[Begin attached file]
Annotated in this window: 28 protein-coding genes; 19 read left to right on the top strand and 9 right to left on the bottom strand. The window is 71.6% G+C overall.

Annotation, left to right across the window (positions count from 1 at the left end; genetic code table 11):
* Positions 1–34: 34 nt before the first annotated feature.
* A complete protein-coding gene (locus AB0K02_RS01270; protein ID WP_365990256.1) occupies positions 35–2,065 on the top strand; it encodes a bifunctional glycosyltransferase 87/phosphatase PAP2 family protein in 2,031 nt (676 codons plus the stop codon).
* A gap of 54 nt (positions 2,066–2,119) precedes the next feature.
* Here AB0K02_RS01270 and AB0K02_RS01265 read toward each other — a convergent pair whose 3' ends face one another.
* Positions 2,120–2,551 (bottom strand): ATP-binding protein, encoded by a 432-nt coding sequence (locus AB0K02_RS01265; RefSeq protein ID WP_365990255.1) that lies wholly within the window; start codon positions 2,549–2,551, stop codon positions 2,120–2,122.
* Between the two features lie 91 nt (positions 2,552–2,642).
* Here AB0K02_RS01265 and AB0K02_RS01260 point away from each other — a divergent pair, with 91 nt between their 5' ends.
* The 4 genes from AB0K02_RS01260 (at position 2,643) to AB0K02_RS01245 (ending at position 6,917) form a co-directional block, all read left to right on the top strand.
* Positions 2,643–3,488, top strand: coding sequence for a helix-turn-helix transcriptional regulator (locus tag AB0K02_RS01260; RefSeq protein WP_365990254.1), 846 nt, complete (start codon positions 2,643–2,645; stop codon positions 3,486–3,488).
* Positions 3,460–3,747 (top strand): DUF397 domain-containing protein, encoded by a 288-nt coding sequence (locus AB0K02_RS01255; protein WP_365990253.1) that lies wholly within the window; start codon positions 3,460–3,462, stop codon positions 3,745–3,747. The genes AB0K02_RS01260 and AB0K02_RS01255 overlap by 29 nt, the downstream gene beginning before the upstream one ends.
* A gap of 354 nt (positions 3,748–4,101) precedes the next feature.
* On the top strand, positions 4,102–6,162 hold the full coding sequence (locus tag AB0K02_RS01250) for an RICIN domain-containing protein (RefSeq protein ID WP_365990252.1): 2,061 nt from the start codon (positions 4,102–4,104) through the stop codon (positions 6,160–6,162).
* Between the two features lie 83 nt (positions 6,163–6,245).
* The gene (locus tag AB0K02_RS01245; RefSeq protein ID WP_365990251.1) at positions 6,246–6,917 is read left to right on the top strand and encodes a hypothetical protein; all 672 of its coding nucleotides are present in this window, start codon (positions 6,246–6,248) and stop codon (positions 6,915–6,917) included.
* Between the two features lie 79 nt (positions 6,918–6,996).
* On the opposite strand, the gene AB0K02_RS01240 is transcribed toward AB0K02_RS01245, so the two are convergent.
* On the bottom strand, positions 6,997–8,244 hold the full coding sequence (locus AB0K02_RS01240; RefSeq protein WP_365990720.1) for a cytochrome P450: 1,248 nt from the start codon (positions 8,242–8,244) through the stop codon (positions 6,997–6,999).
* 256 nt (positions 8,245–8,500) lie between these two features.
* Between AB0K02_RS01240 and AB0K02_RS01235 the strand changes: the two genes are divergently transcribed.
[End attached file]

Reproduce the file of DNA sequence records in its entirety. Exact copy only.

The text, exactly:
Annotated in this window: 28 protein-coding genes; 19 read left to right on the top strand and 9 right to left on the bottom strand. The window is 71.6% G+C overall.

Annotation, left to right across the window (positions count from 1 at the left end; genetic code table 11):
* Positions 1–34: 34 nt before the first annotated feature.
* A complete protein-coding gene (locus AB0K02_RS01270; protein ID WP_365990256.1) occupies positions 35–2,065 on the top strand; it encodes a bifunctional glycosyltransferase 87/phosphatase PAP2 family protein in 2,031 nt (676 codons plus the stop codon).
* A gap of 54 nt (positions 2,066–2,119) precedes the next feature.
* Here AB0K02_RS01270 and AB0K02_RS01265 read toward each other — a convergent pair whose 3' ends face one another.
* Positions 2,120–2,551 (bottom strand): ATP-binding protein, encoded by a 432-nt coding sequence (locus AB0K02_RS01265; RefSeq protein ID WP_365990255.1) that lies wholly within the window; start codon positions 2,549–2,551, stop codon positions 2,120–2,122.
* Between the two features lie 91 nt (positions 2,552–2,642).
* Here AB0K02_RS01265 and AB0K02_RS01260 point away from each other — a divergent pair, with 91 nt between their 5' ends.
* The 4 genes from AB0K02_RS01260 (at position 2,643) to AB0K02_RS01245 (ending at position 6,917) form a co-directional block, all read left to right on the top strand.
* Positions 2,643–3,488, top strand: coding sequence for a helix-turn-helix transcriptional regulator (locus tag AB0K02_RS01260; RefSeq protein WP_365990254.1), 846 nt, complete (start codon positions 2,643–2,645; stop codon positions 3,486–3,488).
* Positions 3,460–3,747 (top strand): DUF397 domain-containing protein, encoded by a 288-nt coding sequence (locus AB0K02_RS01255; protein WP_365990253.1) that lies wholly within the window; start codon positions 3,460–3,462, stop codon positions 3,745–3,747. The genes AB0K02_RS01260 and AB0K02_RS01255 overlap by 29 nt, the downstream gene beginning before the upstream one ends.
* A gap of 354 nt (positions 3,748–4,101) precedes the next feature.
* On the top strand, positions 4,102–6,162 hold the full coding sequence (locus tag AB0K02_RS01250) for an RICIN domain-containing protein (RefSeq protein ID WP_365990252.1): 2,061 nt from the start codon (positions 4,102–4,104) through the stop codon (positions 6,160–6,162).
* Between the two features lie 83 nt (positions 6,163–6,245).
* The gene (locus tag AB0K02_RS01245; RefSeq protein ID WP_365990251.1) at positions 6,246–6,917 is read left to right on the top strand and encodes a hypothetical protein; all 672 of its coding nucleotides are present in this window, start codon (positions 6,246–6,248) and stop codon (positions 6,915–6,917) included.
* Between the two features lie 79 nt (positions 6,918–6,996).
* On the opposite strand, the gene AB0K02_RS01240 is transcribed toward AB0K02_RS01245, so the two are convergent.
* On the bottom strand, positions 6,997–8,244 hold the full coding sequence (locus AB0K02_RS01240; RefSeq protein WP_365990720.1) for a cytochrome P450: 1,248 nt from the start codon (positions 8,242–8,244) through the stop codon (positions 6,997–6,999).
* 256 nt (positions 8,245–8,500) lie between these two features.
* Between AB0K02_RS01240 and AB0K02_RS01235 the strand changes: the two genes are divergently transcribed.